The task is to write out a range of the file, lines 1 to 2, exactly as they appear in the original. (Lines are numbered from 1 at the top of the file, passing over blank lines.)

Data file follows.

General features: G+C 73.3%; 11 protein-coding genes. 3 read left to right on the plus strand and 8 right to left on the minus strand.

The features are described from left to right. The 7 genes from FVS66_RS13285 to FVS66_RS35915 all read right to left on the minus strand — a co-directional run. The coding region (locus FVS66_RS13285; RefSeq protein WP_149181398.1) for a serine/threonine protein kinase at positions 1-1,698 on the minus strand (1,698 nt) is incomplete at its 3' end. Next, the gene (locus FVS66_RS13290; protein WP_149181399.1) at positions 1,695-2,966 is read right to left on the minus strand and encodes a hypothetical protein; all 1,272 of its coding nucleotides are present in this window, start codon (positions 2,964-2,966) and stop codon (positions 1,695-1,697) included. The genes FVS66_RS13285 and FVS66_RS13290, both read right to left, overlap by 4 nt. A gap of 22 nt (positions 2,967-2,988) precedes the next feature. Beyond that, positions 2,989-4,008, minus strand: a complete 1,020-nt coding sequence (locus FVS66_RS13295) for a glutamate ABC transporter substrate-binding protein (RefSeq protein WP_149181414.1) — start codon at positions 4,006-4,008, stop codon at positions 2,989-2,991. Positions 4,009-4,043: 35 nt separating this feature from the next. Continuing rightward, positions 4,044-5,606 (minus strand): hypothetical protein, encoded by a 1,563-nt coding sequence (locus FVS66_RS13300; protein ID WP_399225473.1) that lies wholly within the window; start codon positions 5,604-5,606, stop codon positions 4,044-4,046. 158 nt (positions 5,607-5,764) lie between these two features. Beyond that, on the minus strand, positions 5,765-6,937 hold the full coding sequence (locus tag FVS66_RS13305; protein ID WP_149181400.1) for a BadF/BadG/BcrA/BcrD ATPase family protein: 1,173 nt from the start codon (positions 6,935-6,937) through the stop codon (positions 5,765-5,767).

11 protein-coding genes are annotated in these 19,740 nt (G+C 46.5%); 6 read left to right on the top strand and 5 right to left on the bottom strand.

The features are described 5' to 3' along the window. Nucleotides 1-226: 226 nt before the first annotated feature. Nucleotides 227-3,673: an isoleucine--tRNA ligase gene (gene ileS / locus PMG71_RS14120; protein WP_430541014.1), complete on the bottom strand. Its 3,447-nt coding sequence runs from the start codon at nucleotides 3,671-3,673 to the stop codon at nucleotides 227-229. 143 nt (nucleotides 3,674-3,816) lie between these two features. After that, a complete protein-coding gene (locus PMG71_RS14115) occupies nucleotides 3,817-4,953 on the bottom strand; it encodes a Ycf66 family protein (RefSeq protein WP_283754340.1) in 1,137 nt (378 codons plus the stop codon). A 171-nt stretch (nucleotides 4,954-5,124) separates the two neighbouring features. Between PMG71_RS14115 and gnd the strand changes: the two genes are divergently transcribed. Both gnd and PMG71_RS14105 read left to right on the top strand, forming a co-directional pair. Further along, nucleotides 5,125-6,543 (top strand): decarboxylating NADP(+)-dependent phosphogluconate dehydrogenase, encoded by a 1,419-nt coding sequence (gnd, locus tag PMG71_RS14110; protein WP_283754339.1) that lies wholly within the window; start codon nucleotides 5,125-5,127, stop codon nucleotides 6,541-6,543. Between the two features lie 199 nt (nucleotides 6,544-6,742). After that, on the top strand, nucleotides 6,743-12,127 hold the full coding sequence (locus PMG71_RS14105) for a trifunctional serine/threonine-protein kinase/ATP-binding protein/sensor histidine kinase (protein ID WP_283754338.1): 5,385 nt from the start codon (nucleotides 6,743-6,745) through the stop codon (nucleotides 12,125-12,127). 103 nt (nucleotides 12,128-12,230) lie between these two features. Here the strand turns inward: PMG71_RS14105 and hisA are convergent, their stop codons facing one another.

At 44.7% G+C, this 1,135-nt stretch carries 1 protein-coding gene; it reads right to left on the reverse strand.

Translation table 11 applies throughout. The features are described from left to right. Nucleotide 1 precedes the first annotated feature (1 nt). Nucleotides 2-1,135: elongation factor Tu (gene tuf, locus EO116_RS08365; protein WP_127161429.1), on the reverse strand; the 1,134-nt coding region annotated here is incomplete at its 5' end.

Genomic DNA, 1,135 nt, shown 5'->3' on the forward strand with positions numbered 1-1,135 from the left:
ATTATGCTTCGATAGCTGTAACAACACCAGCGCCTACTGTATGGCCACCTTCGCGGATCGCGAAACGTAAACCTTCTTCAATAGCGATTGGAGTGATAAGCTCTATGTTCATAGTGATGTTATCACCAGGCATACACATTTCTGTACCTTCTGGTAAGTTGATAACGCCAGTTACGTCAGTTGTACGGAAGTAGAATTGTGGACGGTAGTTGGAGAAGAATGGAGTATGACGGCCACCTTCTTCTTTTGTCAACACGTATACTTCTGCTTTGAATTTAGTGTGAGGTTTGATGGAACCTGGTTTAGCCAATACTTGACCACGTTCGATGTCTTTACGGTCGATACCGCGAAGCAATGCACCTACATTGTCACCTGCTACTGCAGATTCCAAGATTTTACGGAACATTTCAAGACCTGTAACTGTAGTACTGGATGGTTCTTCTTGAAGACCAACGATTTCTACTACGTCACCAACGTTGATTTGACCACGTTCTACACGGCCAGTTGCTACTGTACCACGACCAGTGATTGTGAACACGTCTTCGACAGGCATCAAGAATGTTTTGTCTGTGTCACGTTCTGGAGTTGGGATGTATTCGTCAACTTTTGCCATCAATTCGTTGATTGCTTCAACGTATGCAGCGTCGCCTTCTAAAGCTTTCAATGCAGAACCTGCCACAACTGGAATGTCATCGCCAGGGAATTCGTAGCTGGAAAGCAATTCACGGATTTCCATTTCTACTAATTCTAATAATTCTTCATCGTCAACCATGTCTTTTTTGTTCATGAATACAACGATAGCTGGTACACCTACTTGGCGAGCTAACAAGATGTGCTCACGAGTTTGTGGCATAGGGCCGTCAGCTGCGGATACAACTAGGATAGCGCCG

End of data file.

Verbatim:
General features: G+C 73.3%; 11 protein-coding genes. 3 read left to right on the plus strand and 8 right to left on the minus strand.

The features are described from left to right. The 7 genes from FVS66_RS13285 to FVS66_RS35915 all read right to left on the minus strand — a co-directional run. The coding region (locus FVS66_RS13285; RefSeq protein WP_149181398.1) for a serine/threonine protein kinase at positions 1-1,698 on the minus strand (1,698 nt) is incomplete at its 3' end. Next, the gene (locus FVS66_RS13290; protein WP_149181399.1) at positions 1,695-2,966 is read right to left on the minus strand and encodes a hypothetical protein; all 1,272 of its coding nucleotides are present in this window, start codon (positions 2,964-2,966) and stop codon (positions 1,695-1,697) included. The genes FVS66_RS13285 and FVS66_RS13290, both read right to left, overlap by 4 nt. A gap of 22 nt (positions 2,967-2,988) precedes the next feature. Beyond that, positions 2,989-4,008, minus strand: a complete 1,020-nt coding sequence (locus FVS66_RS13295) for a glutamate ABC transporter substrate-binding protein (RefSeq protein WP_149181414.1) — start codon at positions 4,006-4,008, stop codon at positions 2,989-2,991. Positions 4,009-4,043: 35 nt separating this feature from the next. Continuing rightward, positions 4,044-5,606 (minus strand): hypothetical protein, encoded by a 1,563-nt coding sequence (locus FVS66_RS13300; protein ID WP_399225473.1) that lies wholly within the window; start codon positions 5,604-5,606, stop codon positions 4,044-4,046. 158 nt (positions 5,607-5,764) lie between these two features. Beyond that, on the minus strand, positions 5,765-6,937 hold the full coding sequence (locus tag FVS66_RS13305; protein ID WP_149181400.1) for a BadF/BadG/BcrA/BcrD ATPase family protein: 1,173 nt from the start codon (positions 6,935-6,937) through the stop codon (positions 5,765-5,767).